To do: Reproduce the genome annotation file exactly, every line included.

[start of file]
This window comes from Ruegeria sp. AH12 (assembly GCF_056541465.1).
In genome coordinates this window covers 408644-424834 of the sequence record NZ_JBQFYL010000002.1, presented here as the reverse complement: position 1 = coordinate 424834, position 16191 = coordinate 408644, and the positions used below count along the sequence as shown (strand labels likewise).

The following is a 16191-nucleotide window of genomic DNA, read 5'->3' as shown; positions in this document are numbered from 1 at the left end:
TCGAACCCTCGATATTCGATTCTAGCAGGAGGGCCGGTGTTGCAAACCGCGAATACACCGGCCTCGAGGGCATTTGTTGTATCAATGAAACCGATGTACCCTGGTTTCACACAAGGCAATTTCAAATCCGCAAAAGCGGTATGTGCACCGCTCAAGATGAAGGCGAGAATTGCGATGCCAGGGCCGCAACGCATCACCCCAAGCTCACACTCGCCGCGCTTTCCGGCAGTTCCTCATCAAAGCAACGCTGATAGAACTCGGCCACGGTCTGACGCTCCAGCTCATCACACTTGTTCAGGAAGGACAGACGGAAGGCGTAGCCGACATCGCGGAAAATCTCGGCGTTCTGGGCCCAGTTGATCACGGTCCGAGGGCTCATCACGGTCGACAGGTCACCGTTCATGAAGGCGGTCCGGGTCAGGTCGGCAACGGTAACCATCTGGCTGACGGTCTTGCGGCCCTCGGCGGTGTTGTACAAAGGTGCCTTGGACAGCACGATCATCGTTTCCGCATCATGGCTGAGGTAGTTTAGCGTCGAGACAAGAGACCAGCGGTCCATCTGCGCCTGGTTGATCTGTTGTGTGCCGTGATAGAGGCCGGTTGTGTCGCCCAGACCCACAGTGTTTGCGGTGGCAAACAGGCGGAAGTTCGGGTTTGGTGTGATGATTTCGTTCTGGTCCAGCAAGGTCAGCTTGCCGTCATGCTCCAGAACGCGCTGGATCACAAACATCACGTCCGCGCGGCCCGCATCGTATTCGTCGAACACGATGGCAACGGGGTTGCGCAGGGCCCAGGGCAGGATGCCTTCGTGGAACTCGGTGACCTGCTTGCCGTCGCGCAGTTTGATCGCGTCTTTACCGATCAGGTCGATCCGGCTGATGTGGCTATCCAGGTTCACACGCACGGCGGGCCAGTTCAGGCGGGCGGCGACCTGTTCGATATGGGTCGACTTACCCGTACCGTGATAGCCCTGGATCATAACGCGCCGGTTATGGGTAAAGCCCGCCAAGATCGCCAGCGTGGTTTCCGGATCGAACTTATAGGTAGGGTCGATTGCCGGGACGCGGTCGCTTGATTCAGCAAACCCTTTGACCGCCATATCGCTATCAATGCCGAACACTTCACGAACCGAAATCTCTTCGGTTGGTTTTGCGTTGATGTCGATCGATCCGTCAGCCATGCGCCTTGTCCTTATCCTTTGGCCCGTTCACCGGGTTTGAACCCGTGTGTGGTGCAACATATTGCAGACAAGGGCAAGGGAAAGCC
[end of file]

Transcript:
This window comes from Ruegeria sp. AH12 (assembly GCF_056541465.1).
In genome coordinates this window covers 408644-424834 of the sequence record NZ_JBQFYL010000002.1, presented here as the reverse complement: position 1 = coordinate 424834, position 16191 = coordinate 408644, and the positions used below count along the sequence as shown (strand labels likewise).

The following is a 16191-nucleotide window of genomic DNA, read 5'->3' as shown; positions in this document are numbered from 1 at the left end:
TCGAACCCTCGATATTCGATTCTAGCAGGAGGGCCGGTGTTGCAAACCGCGAATACACCGGCCTCGAGGGCATTTGTTGTATCAATGAAACCGATGTACCCTGGTTTCACACAAGGCAATTTCAAATCCGCAAAAGCGGTATGTGCACCGCTCAAGATGAAGGCGAGAATTGCGATGCCAGGGCCGCAACGCATCACCCCAAGCTCACACTCGCCGCGCTTTCCGGCAGTTCCTCATCAAAGCAACGCTGATAGAACTCGGCCACGGTCTGACGCTCCAGCTCATCACACTTGTTCAGGAAGGACAGACGGAAGGCGTAGCCGACATCGCGGAAAATCTCGGCGTTCTGGGCCCAGTTGATCACGGTCCGAGGGCTCATCACGGTCGACAGGTCACCGTTCATGAAGGCGGTCCGGGTCAGGTCGGCAACGGTAACCATCTGGCTGACGGTCTTGCGGCCCTCGGCGGTGTTGTACAAAGGTGCCTTGGACAGCACGATCATCGTTTCCGCATCATGGCTGAGGTAGTTTAGCGTCGAGACAAGAGACCAGCGGTCCATCTGCGCCTGGTTGATCTGTTGTGTGCCGTGATAGAGGCCGGTTGTGTCGCCCAGACCCACAGTGTTTGCGGTGGCAAACAGGCGGAAGTTCGGGTTTGGTGTGATGATTTCGTTCTGGTCCAGCAAGGTCAGCTTGCCGTCATGCTCCAGAACGCGCTGGATCACAAACATCACGTCCGCGCGGCCCGCATCGTATTCGTCGAACACGATGGCAACGGGGTTGCGCAGGGCCCAGGGCAGGATGCCTTCGTGGAACTCGGTGACCTGCTTGCCGTCGCGCAGTTTGATCGCGTCTTTACCGATCAGGTCGATCCGGCTGATGTGGCTATCCAGGTTCACACGCACGGCGGGCCAGTTCAGGCGGGCGGCGACCTGTTCGATATGGGTCGACTTACCCGTACCGTGATAGCCCTGGATCATAACGCGCCGGTTATGGGTAAAGCCCGCCAAGATCGCCAGCGTGGTTTCCGGATCGAACTTATAGGTAGGGTCGATTGCCGGGACGCGGTCGCTTGATTCAGCAAACCCTTTGACCGCCATATCGCTATCAATGCCGAACACTTCACGAACCGAAATCTCTTCGGTTGGTTTTGCGTTGATGTCGATCGATCCGTCAGCCATGCGCCTTGTCCTTATCCTTTGGCCCGTTCACCGGGTTTGAACCCGTGTGTGGTGCAACATATTGCAGACAAGGGCAAGGGAAAGCC